Glorified Babysitting? 4 Common Teaching Misconceptions

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Why don’t we value teachers enough?

Teachers are among the most misunderstood professionals in the UK. Many members of the public are unaware of the current school funding and teacher retention crises respectively and many more have little to no clue what the job entails.

A typical conversation about the profession with members of the public usually follows a certain trajectory and misconceptions about the profession are regularly unearthed.

Here are my top 4:

1. “Teachers get paid well”

The National Union of Teachers (NUT) recently stated that teachers in the UK get paid 15% less than they did in 2010 in real terms, whereas in Scotland, the Educational Institute (EIS) calculated a real terms loss since 2009 of 24% for their teachers.

I’m not going to pretend teachers are poor, but internationally, UK teachers’ wages have not been competitive for a long time. However, England and Scotland are falling behind their international competitors, mainly due to the austerity measures imposed since 2010, but partly down to poor pay deals for teachers spanning back decades.

In England and Wales in 2018, a new teacher starts on £22,917. An internationally comparable country, Ireland, pays its new teachers £32,035 (€36,318). A class teacher in England and Wales earns a maximum of £38,633 yet in Ireland a class teacher earns a maximum of £60,169 (€68,213).

2. “Teachers are just glorified babysitters”

The idea that a primary school teacher is just someone who has to play with the children and keep them entertained from nine in the morning until three in the afternoon has never been less true. Teachers have to turn the National Curriculum from a string of boring sentences into genuine learning experiences for their children.

This may mean planning up to five lessons per day consisting of multiple activities, which can take hours. After planning, the teacher will deliver the lessons, provide feedback in the form of marking or a conversation and record progress. Remember, this is not just for one child – this is for up to 33 children.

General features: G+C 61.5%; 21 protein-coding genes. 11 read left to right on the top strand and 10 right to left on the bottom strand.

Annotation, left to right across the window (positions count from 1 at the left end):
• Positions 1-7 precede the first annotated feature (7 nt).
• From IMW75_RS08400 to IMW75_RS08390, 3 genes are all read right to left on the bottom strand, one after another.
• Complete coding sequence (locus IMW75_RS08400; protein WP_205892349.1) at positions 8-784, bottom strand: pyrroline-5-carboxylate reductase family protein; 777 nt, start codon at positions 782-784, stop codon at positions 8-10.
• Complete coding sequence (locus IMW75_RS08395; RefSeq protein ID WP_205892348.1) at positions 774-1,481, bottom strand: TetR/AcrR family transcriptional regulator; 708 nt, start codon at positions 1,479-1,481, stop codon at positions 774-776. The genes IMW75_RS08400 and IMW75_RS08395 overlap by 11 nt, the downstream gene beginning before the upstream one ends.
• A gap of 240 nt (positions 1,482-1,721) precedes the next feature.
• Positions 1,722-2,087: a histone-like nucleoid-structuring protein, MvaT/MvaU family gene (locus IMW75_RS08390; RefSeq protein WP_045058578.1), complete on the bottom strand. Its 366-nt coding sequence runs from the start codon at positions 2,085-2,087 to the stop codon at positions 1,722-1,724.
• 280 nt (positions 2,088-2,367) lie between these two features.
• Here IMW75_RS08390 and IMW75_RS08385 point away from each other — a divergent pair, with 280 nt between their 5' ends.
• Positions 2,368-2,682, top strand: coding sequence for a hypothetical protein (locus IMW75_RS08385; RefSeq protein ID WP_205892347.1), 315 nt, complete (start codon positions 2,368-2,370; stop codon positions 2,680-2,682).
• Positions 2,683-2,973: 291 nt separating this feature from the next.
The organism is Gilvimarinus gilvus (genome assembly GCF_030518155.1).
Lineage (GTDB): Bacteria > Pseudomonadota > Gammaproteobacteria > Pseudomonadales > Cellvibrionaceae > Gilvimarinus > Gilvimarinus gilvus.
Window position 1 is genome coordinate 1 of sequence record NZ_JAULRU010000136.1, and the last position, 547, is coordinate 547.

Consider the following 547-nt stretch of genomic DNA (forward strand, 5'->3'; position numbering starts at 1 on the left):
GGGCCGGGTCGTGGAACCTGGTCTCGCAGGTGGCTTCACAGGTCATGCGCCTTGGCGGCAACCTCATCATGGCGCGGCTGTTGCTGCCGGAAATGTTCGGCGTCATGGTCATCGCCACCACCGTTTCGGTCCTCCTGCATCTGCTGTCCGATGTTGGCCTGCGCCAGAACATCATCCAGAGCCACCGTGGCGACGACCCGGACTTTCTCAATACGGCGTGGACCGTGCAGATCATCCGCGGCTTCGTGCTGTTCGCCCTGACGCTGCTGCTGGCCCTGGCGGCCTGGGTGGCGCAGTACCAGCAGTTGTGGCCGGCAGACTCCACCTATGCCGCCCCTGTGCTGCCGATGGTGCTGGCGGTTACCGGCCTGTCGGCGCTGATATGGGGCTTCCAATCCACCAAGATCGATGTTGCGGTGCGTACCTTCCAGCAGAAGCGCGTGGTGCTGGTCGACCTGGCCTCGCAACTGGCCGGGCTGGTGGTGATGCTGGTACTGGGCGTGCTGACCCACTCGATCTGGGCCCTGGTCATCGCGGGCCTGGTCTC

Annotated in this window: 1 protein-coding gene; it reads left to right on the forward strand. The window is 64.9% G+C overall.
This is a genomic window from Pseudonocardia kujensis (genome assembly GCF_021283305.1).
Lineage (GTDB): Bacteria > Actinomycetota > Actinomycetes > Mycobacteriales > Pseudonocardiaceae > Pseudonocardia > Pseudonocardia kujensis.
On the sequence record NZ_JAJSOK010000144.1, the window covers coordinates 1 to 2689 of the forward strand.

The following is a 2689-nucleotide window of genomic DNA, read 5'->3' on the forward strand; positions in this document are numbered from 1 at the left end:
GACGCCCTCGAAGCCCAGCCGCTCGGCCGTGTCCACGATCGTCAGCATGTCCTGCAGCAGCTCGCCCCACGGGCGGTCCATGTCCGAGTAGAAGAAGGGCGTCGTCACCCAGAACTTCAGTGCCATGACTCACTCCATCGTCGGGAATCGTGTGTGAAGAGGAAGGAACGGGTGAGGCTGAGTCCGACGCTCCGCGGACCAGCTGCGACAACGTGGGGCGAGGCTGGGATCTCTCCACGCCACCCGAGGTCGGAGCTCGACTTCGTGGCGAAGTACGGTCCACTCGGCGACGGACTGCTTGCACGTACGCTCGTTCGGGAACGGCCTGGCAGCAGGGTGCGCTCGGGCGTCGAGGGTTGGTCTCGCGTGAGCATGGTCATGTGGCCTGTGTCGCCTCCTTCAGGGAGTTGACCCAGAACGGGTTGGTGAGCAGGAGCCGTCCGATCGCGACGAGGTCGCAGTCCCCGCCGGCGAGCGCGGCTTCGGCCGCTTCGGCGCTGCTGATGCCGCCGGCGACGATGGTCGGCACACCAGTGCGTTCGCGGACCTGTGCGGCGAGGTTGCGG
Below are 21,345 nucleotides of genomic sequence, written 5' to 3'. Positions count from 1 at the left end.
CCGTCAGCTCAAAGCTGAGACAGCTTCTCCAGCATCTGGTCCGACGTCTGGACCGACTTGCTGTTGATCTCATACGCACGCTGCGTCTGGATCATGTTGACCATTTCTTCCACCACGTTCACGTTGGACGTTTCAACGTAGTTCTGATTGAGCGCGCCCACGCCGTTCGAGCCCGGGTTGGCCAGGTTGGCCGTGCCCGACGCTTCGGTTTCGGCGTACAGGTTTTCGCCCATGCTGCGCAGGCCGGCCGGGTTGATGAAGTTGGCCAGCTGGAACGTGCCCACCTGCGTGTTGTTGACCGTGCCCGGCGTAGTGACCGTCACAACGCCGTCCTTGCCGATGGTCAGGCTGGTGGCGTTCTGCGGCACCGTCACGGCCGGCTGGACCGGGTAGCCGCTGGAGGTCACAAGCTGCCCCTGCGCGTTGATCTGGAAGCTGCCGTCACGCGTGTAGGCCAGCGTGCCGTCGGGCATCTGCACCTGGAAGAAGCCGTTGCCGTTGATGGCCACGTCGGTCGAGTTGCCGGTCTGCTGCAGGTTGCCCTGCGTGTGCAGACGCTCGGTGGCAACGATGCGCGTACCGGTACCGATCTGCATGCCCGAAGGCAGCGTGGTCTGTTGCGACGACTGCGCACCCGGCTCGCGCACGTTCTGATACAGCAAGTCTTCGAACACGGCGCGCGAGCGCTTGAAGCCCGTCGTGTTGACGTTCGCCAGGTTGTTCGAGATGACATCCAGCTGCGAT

On top of this, there is plenty more. What about the training days, parents nights, end of year report writing and termly pupil progress meetings?

3. “A teacher’s job is easy”

We have up to 33 children with up to 33 different levels of understanding. There is a very high likelihood of at least one of the children having additional needs. Oh yes, and there probably won’t be another member of staff in the classroom and we’ve got cutbacks to thank for that. This is a typical set up for a teacher in 2018.

Imagine being responsible for every child’s learning every day for around thirty-eight weeks in a year. This is not just difficult, it is exhausting both physically and mentally as there is so much pressure on a teacher to be there for their kids.

Not least, behaviour in schools is deteriorating and so is the teacher’s ability to deal with it, as there are fewer adults to each child in school in order to facilitate interventions. Teachers are also often the first people to see the effects of austerity and often the first to dip into their own pay packets to mitigate it. We often hear of teachers buying cereal for hungry children and even washing their clothes.

If teaching was genuinely an easy job, would there be record numbers of people leaving the profession? Would there be a teaching shortage?

4. “You get good holidays though.”

This is the single most infuriating thing anyone can say to a teacher. Yes, we get lots of holidays, but our pay is calculated over term time. We are not paid for our holidays, whereas most people are.

Where teaching differs from other professions is that we give everything we’ve got during term time. By the time the holidays come, teachers are dead on their feet. The long hours, coupled with the intense pressure of responsibility for thirty children wears teachers out. We earn, and deserve, our holidays.

The Bottom Line

Teachers in the UK are undervalued by the public. Teachers are also undervalued by the government, as wages have fallen over the last ten years in real terms. More importantly, though, I think teachers undervalue themselves. There is only so far a teacher’s salary will stretch.

In no other profession will people do sixty hours a week and only be paid for forty. In no other profession will staff use their own salary to enable them to do their job. Staff are paid for overtime in other public sector jobs. Teachers don’t get paid for doing more and we have no choice but just to get on with it.

Why Should We Value Teachers?

If you’re a teacher or parent reading this, remember one important fact: valued, well paid, motivated teachers have the ability to:

  • lessen the strain on the NHS by educating young people about hygiene, mental and physical health risks and nutrition
  • reduce the strain on welfare and police by giving every child a purpose and a fighting chance to succeed in their lives
  • provide a well-rounded, intelligent, diverse and capable workforce to take our economy forward and keep British industries on the map.

Take teachers for granted at your peril.

Nick Burton

Since qualifying as a Primary Teacher, Nick has held a number of teaching positions in the UK. He recently moved to Scotland and is currently working in Midlothian. He loves finding new ways to deliver lessons and use educational spaces in ways that best suit the children he teaches. He is eager to see how the role of the teacher will change in the future.

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